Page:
In this month’s issue of Open Shelf, we feature conversation about anti-racist practices in librarys, encouraging community during COVID and picturebooks that deal with difficult subjects honestly and effectively. Read on for these and much more!
What’s New in Open Shelf? is a Table of Contents of sorts. Open Shelf publishes when we have compelling new material. Every two weeks is our plan.
In this release we feature the “most read” articles published in Open Shelf since its initial release in August 2014. These are “The Shelfies“!
In order of popularity:
#1. Jane Schmidt has been thinking about neighbourhood book exchanges, especially Free Little Libraries. In The Trouble with Twee she suggests “There are many ways to build community – a box of books is one of them, to be sure, but there’s more to the story than appears.” [May 1, 2016]
#2. Open Shelf has teamed up with the Canadian Library Association to continue the publication of the columns of the CLA Copyright Committee. These columns provide a detailed consideration of current copyright issues. The first article in this new column is Unraveling the Complexity of Music Copyright from John Tooth, Becky Smith and Jeannie Bail. [October 1, 2015]
#3. In The Guelph Library Project Mike Ridley poses a challenge to Open Shelf readers: to participate in an undergraduate course about libraries and to assist students as they explore the nature and future of the public library in Guelph. Learning is a contact sport; want to mix it up with some eager learners? Here’s how. [September 15, 2015]
#4. There’s “good UX” and then there’s “bad UX.” Aren’t sure what makes user experience (UX) one or the other? Me either. So read the latest On the Verge column from Amanda Etches: “Doing REAL User Experience Work.” [October 15, 2014]
#5. Few things in Canada have been as powerful, emotional, and disturbing as the Truth and Reconciliation Commission. It is the responsibility of the National Research Centre for Truth and Reconciliation (NRCTR) at the University of Manitoba to preserve the resources and memories arising from the work of the Commission and the legacy of the Indian Residential Schools. In this issue we have an in-depth interview with Ry Moran, (Director of the NRCTR), conducted by Jennifer Dekker. [April 2, 2015]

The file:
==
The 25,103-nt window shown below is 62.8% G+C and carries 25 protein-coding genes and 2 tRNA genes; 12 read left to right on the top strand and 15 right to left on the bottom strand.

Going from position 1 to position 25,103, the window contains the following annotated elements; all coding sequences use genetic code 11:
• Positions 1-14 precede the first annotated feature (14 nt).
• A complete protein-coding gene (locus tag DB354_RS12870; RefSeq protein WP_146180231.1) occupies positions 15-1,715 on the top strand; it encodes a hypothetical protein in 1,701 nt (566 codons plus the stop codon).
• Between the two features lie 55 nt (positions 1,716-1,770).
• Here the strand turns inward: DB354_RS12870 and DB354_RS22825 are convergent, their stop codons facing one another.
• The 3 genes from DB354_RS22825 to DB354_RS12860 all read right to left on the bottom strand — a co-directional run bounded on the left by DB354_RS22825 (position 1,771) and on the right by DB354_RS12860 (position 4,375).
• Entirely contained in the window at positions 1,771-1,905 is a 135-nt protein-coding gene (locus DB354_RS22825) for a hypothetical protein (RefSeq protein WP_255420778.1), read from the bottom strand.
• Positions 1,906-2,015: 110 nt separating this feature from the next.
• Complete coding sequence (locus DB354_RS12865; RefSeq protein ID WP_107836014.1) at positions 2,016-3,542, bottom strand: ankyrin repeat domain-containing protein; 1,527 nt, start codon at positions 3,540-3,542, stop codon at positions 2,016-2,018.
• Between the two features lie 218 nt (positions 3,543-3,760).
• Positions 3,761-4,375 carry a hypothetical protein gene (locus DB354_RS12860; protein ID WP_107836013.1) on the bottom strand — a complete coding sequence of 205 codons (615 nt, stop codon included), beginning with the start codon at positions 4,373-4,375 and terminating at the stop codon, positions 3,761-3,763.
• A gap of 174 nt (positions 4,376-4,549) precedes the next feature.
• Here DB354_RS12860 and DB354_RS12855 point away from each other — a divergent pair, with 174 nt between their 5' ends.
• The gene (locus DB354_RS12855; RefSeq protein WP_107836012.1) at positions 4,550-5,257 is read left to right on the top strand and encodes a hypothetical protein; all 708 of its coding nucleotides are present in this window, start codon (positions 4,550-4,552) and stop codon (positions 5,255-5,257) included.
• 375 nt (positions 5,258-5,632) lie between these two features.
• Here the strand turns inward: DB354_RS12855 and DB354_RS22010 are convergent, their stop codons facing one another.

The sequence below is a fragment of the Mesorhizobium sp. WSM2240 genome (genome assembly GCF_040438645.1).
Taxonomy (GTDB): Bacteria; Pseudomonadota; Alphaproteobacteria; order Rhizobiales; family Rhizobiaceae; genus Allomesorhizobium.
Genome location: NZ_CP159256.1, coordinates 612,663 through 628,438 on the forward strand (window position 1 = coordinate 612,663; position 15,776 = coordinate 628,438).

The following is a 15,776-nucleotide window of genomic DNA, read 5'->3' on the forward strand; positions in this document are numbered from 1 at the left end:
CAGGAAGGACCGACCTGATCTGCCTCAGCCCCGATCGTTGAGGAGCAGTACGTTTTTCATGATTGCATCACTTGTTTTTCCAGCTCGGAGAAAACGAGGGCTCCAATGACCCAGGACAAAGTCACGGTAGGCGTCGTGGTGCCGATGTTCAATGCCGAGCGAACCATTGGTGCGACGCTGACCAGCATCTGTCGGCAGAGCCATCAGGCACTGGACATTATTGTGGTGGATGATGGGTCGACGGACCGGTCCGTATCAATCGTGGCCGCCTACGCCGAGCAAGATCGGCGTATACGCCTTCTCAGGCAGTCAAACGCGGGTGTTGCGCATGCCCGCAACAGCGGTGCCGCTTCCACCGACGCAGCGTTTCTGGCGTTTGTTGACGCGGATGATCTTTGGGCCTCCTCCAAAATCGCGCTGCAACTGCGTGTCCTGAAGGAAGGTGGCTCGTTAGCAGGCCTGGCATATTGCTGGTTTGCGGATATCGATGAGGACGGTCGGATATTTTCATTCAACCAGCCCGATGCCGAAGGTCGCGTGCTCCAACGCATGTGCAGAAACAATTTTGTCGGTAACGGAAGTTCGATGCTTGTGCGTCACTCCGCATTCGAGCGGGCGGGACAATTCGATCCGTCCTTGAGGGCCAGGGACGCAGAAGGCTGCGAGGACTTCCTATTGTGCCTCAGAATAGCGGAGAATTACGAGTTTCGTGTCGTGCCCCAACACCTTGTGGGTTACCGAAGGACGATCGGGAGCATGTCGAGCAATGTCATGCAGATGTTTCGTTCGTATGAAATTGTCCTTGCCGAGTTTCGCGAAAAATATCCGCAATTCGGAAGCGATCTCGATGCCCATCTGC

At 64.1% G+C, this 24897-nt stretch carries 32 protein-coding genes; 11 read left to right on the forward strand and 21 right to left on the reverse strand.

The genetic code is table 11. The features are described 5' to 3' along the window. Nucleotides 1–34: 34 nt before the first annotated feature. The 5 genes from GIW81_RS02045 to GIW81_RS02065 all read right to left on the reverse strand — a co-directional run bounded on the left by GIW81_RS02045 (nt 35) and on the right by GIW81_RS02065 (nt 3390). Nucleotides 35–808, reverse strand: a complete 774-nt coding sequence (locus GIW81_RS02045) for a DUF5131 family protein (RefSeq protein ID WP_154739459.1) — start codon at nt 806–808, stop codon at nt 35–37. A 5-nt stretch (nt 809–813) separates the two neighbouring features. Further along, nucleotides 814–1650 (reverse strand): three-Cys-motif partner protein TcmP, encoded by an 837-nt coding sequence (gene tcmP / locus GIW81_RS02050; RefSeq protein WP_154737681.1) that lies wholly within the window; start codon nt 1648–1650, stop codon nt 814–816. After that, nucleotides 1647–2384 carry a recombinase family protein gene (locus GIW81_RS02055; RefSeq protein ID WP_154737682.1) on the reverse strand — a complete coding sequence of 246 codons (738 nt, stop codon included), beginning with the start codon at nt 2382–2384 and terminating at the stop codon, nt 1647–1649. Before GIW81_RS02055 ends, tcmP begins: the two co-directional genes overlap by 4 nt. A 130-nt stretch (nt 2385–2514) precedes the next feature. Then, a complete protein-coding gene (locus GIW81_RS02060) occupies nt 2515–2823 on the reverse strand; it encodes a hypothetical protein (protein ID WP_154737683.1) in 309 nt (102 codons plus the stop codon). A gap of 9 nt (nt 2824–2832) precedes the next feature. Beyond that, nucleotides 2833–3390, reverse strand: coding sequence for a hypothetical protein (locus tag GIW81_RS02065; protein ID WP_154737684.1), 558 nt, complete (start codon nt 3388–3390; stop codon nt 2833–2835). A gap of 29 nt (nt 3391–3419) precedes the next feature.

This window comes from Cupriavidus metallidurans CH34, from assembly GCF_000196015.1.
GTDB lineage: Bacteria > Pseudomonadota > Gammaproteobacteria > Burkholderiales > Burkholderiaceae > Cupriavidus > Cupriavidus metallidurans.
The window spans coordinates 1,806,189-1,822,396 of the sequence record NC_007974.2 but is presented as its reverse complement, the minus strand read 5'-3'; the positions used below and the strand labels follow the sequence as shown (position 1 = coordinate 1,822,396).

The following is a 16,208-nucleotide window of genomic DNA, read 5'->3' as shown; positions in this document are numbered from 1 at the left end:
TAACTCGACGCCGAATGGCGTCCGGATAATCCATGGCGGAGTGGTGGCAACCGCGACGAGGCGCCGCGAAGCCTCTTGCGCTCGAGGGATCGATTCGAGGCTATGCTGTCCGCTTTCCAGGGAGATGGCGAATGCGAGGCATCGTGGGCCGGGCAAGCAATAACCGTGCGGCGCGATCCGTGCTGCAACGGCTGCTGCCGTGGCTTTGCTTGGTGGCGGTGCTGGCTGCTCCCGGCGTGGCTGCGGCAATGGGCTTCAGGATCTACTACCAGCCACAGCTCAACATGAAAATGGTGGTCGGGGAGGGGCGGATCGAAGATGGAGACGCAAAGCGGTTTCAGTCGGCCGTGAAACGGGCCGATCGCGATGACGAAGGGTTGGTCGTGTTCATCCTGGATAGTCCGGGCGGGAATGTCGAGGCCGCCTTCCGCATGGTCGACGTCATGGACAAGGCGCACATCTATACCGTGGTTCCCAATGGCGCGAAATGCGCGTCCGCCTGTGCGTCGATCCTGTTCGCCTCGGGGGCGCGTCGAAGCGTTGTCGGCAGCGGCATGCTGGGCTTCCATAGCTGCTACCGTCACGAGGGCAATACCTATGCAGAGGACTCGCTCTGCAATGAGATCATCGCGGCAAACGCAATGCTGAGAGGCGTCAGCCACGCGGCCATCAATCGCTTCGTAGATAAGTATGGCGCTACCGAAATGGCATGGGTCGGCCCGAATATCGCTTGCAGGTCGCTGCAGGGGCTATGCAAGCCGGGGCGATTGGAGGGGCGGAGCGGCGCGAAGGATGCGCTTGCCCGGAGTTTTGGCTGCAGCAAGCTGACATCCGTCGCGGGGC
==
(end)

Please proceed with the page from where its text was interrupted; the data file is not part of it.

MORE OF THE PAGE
#6. In his column, Open for All?, John Pateman has been exploring aspects of the community-led public library. In The Community-Led Public Library he summarizes the key messages. [May 15, 2015]
#7. Can public libraries contribute to individual and community well-being? John Pateman thinks so and the literature backs him up. In Public Libraries and Well-being, the latest instalment of the Open for All? column, John explores the relationship between library membership and personal well-being. And yes, reading has something to do with it. [September 15, 2015]
#8. Siu Hong Yu, in Mine the Gap: Leveraging Open Access Through Citizen Engagement in Science, encourages us to “champion open access not as an end in itself but as a means toward a new participatory science education frontier.” [March 1, 2015]
#9. YA fiction often deals with difficult and sensitive issues for teens. But library staff can be uncertain about which books to recommend. In the first of a special series, On the Edge: YA Fiction, Samantha Marchello guides us through the landscape, offering insights and recommendations: All the Tough Topics: Sensitive Issues in Young Adult Literature. [July 15, 2015]
#10. While Twitter serves a population of millions, the new Wilberforce branch of Haliburton County Public Library serves less than 3,000 people. Erin Kernohan-Berning tells us why small is beautiful in “Size Matters: Small Library as Place.” [January 15, 2015]
Congratulations to all the authors. And thanks.
Open Shelf will be back to its regularly scheduled program on September 1st.
As always, let us know what you think of Open Shelf.
Editor-in-Chief, Open Shelf